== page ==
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The party in Selma occurred the same week that Congressman John Lewis’s funeral events were happening in Selma. Dismukes resigned his position at Valley Baptist Church when the Southern Baptists threatened to disassociate the Prattville Church if they retained Dismukes. He has defiantly refused to step down from the Legislature, but if convicted of a felony, he would be automatically removed from office.

Both Democrats and Republicans have called for Dismukes to resign from the Alabama House of Representatives over his being the chaplain of the Prattville Sons of Confederate Veterans and his Facebook post lauding Forrest. The investigation into the theft predates the controversies surrounding Dismukes’s glorification of the Confederacy and Forrest.

Republican State Sen. Clyde Chambliss, who also represents Prattville, has called on Dismukes to resign.

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“Since first being elected in 1996, I’ve had a policy of not publicly criticizing other elected officials, but at this time I am making an exception since Rep. Dismukes is MY state representative. He does not represent my views or the views of the vast majority of people of District 88,” Chambliss said. “The post is bad enough, the timing is even worse, but the real problem is that an elected official in 2020 would attend a celebration of the life of someone that led a group that terrorized and killed other human beings. He has had 24 hours to understand why people are so upset, but his interview on WSFA a few moments ago confirms that he is lacking in understanding and judgment — he should resign immediately.”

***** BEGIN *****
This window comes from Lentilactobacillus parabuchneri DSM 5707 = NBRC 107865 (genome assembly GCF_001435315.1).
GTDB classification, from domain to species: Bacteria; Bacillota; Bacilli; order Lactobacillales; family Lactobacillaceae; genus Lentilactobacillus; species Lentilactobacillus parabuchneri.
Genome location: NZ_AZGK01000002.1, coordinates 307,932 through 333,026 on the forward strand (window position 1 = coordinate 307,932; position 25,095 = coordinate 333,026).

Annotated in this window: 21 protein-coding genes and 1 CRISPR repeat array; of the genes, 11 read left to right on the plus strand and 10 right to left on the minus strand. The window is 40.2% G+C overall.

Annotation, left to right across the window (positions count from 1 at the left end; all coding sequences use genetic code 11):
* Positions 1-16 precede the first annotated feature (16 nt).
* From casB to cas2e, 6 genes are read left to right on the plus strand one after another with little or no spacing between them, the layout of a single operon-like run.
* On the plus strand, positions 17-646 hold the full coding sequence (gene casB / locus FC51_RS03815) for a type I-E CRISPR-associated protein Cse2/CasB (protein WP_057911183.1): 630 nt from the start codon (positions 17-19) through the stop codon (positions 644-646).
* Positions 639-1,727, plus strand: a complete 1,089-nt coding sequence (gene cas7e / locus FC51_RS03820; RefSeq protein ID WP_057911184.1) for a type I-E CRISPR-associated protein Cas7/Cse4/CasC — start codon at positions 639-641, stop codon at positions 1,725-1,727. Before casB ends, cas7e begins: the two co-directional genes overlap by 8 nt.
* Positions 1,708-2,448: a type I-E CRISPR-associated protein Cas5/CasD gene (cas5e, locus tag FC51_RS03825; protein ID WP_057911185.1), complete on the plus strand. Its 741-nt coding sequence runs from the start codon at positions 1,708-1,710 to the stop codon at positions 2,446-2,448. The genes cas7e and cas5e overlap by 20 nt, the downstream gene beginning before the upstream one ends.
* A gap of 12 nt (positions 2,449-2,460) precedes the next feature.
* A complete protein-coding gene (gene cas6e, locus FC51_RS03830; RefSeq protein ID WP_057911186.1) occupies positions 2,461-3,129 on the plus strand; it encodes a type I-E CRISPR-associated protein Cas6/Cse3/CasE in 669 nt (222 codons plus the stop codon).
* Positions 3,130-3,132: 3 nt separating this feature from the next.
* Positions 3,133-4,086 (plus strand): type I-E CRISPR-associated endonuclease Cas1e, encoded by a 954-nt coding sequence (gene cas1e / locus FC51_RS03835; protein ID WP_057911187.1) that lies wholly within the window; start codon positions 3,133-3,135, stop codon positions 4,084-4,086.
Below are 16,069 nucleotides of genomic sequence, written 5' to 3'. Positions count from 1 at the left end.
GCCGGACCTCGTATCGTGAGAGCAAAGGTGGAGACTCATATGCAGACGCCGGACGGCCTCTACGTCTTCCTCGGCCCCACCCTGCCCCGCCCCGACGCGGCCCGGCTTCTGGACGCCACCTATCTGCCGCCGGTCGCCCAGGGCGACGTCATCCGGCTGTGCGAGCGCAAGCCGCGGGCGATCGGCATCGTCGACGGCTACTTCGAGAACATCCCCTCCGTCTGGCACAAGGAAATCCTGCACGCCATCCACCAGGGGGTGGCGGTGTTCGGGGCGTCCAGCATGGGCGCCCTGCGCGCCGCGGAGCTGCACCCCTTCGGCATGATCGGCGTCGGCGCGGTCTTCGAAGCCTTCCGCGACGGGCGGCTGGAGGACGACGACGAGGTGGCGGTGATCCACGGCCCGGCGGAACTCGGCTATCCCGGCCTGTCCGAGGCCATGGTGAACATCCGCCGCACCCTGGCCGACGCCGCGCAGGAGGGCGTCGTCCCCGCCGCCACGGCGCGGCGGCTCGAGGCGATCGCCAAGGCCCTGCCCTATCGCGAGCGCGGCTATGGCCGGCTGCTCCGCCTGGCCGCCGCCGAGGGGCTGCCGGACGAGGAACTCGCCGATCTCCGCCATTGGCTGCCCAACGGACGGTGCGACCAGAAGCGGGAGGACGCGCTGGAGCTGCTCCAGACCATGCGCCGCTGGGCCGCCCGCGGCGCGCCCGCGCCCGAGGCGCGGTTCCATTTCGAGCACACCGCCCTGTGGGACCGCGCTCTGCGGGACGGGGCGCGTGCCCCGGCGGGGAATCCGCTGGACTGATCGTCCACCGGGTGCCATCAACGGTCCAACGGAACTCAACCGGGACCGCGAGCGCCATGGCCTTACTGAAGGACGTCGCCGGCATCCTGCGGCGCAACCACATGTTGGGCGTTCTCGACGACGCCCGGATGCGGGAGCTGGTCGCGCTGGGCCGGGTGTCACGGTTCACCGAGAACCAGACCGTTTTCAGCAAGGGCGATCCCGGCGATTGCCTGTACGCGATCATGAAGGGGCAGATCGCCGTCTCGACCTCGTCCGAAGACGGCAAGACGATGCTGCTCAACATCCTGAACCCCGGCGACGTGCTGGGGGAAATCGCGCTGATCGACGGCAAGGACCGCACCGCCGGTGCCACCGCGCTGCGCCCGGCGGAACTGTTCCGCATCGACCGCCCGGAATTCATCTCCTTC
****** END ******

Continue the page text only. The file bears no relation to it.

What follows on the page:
Alabama Democratic Party Chairman State Rep. Chris England, D-Tuscaloosa, has repeatedly called for Dismukes to resign from the Alabama House of Representatives.

The Alabama Democratic Party recently said in a statement, “Will Dismukes is morally unfit for office. Republicans and Democrats statewide seem to agree. Unfortunately, despite the mounting calls for his immediate resignation, Will intends to stay in office and seek re-election without penalty from the Republican Party.”

“While Alabama Republicans hope this will be a distant memory when Dismukes runs for re-election in 2022, we are not going to let him off the hook,” the ADP wrote. “The Alabama Democratic Party is going to leverage every tool we have to send Will packing when he comes up for re-election in two years.”

“In our darkest hours in life there is still light in Christ!” Dismukes wrote on social media Wednesday. “As the storm continues to blow with heavy force, there is yet a peace that this too shall pass. I guess sometimes we find out if we have built our house on sand or the solid rock of Christ. Psalm 23.”

When Speaker of the House Mike Hubbard, R-Auburn, was indicted on 21 charges of felony ethics violations, he did not resign and actually remained speaker until a jury of his peers in Lee County convicted him on 12 counts.